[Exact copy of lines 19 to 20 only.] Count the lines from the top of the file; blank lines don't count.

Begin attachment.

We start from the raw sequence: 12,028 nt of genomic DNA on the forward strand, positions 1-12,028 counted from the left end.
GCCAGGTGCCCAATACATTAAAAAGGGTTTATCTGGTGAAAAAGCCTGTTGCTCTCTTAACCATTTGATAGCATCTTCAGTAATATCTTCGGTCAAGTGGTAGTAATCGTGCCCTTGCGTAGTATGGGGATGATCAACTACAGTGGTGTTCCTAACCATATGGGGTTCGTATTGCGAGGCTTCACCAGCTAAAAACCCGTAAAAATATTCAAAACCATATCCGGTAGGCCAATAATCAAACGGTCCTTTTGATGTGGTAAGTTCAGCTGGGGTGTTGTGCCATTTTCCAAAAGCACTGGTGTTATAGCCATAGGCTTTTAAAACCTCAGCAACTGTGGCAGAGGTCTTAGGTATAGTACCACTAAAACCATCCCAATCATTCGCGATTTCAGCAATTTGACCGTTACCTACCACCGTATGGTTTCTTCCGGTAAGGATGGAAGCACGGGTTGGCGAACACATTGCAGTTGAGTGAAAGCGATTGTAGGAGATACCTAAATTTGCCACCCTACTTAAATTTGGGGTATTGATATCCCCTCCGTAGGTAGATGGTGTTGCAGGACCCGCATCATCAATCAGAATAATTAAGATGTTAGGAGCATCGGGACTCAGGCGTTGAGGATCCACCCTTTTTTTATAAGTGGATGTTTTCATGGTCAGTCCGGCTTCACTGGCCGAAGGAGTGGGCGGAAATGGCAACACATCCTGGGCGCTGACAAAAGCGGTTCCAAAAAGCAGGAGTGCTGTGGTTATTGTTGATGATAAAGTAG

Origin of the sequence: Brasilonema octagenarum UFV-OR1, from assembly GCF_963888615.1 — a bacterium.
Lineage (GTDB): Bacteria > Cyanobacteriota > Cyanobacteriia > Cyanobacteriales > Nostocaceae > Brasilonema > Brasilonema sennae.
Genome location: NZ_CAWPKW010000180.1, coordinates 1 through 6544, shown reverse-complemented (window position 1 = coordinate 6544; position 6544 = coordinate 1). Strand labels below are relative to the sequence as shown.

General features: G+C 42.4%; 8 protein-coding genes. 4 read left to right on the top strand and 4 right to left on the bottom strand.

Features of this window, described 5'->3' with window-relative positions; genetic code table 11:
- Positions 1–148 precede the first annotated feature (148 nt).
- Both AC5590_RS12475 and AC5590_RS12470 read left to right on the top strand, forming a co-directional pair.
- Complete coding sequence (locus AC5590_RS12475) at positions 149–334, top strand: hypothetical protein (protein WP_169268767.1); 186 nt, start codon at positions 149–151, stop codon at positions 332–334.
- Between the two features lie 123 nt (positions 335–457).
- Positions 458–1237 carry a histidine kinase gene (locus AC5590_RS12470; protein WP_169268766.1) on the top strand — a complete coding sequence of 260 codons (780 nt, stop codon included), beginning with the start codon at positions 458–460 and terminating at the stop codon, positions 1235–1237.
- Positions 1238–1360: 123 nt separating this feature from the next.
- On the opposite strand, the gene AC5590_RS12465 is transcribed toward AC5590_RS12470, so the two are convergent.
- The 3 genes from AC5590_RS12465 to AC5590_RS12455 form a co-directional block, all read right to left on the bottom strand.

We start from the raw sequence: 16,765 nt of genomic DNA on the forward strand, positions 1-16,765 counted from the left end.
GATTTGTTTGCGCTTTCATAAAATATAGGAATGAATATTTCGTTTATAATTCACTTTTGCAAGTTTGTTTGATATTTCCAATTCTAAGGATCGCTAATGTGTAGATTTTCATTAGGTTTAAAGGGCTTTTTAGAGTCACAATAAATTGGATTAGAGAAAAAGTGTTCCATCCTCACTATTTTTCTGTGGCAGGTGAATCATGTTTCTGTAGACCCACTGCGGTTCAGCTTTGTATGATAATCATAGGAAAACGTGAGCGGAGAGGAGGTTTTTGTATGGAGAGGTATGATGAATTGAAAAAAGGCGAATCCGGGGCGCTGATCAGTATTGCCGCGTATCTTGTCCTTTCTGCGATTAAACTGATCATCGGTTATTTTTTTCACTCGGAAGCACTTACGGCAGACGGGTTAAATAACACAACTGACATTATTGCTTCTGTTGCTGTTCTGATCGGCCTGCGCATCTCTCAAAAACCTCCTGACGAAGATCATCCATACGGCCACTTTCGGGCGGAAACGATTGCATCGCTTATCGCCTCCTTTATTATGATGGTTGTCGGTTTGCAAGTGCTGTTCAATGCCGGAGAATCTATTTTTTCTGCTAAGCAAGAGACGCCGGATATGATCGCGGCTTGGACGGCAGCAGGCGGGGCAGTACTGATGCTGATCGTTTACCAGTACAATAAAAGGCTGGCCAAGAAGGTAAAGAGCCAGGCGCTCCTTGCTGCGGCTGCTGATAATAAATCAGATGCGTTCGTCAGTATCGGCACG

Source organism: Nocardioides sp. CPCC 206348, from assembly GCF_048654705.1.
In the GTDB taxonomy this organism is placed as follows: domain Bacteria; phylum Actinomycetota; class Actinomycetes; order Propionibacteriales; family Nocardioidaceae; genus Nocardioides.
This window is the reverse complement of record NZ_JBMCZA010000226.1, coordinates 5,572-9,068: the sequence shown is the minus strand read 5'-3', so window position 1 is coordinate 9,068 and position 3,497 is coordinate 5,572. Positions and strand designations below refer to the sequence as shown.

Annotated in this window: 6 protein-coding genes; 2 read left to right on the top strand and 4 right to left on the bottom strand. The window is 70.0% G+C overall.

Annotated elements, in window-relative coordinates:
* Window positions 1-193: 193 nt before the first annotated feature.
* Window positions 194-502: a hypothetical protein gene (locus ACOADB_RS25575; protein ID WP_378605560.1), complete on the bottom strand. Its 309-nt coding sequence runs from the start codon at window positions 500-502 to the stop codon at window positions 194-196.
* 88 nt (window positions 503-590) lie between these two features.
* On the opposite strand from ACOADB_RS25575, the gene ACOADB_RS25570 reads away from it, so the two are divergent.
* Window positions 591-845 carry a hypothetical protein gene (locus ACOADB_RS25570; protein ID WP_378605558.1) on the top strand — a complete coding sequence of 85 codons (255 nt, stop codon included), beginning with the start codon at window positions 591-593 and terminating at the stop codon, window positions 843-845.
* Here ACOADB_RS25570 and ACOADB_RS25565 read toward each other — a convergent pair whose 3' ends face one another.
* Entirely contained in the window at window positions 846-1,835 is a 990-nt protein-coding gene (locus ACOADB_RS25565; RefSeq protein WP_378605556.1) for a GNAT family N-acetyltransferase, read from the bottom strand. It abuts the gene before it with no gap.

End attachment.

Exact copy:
In the GTDB taxonomy this organism is placed as follows: domain Bacteria; phylum Actinomycetota; class Actinomycetes; order Propionibacteriales; family Nocardioidaceae; genus Nocardioides.
This window is the reverse complement of record NZ_JBMCZA010000226.1, coordinates 5,572-9,068: the sequence shown is the minus strand read 5'-3', so window position 1 is coordinate 9,068 and position 3,497 is coordinate 5,572. Positions and strand designations below refer to the sequence as shown.